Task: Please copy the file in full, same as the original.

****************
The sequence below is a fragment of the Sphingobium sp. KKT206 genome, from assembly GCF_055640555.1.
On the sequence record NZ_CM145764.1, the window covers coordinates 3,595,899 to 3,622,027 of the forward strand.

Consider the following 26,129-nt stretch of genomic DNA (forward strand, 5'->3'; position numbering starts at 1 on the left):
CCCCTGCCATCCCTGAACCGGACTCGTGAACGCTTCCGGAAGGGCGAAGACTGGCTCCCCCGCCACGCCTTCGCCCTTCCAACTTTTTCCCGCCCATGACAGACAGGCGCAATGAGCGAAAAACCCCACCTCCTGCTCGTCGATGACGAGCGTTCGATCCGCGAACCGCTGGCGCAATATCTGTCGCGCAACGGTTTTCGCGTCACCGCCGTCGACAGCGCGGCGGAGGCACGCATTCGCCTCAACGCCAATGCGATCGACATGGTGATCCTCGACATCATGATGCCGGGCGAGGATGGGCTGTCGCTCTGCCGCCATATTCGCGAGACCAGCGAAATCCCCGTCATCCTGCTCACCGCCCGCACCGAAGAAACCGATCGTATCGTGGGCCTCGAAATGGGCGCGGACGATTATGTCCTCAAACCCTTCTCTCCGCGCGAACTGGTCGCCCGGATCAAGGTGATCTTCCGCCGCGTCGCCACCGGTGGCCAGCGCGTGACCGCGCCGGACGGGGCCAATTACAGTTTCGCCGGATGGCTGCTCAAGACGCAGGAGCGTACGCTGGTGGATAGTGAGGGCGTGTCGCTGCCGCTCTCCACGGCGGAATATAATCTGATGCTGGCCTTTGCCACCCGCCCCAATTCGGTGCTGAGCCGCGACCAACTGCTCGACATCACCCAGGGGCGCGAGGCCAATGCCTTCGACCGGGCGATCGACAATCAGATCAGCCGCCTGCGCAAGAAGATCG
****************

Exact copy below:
The sequence below is a fragment of the Sphingobium sp. KKT206 genome, from assembly GCF_055640555.1.
On the sequence record NZ_CM145764.1, the window covers coordinates 3,595,899 to 3,622,027 of the forward strand.

Consider the following 26,129-nt stretch of genomic DNA (forward strand, 5'->3'; position numbering starts at 1 on the left):
CCCCTGCCATCCCTGAACCGGACTCGTGAACGCTTCCGGAAGGGCGAAGACTGGCTCCCCCGCCACGCCTTCGCCCTTCCAACTTTTTCCCGCCCATGACAGACAGGCGCAATGAGCGAAAAACCCCACCTCCTGCTCGTCGATGACGAGCGTTCGATCCGCGAACCGCTGGCGCAATATCTGTCGCGCAACGGTTTTCGCGTCACCGCCGTCGACAGCGCGGCGGAGGCACGCATTCGCCTCAACGCCAATGCGATCGACATGGTGATCCTCGACATCATGATGCCGGGCGAGGATGGGCTGTCGCTCTGCCGCCATATTCGCGAGACCAGCGAAATCCCCGTCATCCTGCTCACCGCCCGCACCGAAGAAACCGATCGTATCGTGGGCCTCGAAATGGGCGCGGACGATTATGTCCTCAAACCCTTCTCTCCGCGCGAACTGGTCGCCCGGATCAAGGTGATCTTCCGCCGCGTCGCCACCGGTGGCCAGCGCGTGACCGCGCCGGACGGGGCCAATTACAGTTTCGCCGGATGGCTGCTCAAGACGCAGGAGCGTACGCTGGTGGATAGTGAGGGCGTGTCGCTGCCGCTCTCCACGGCGGAATATAATCTGATGCTGGCCTTTGCCACCCGCCCCAATTCGGTGCTGAGCCGCGACCAACTGCTCGACATCACCCAGGGGCGCGAGGCCAATGCCTTCGACCGGGCGATCGACAATCAGATCAGCCGCCTGCGCAAGAAGATCG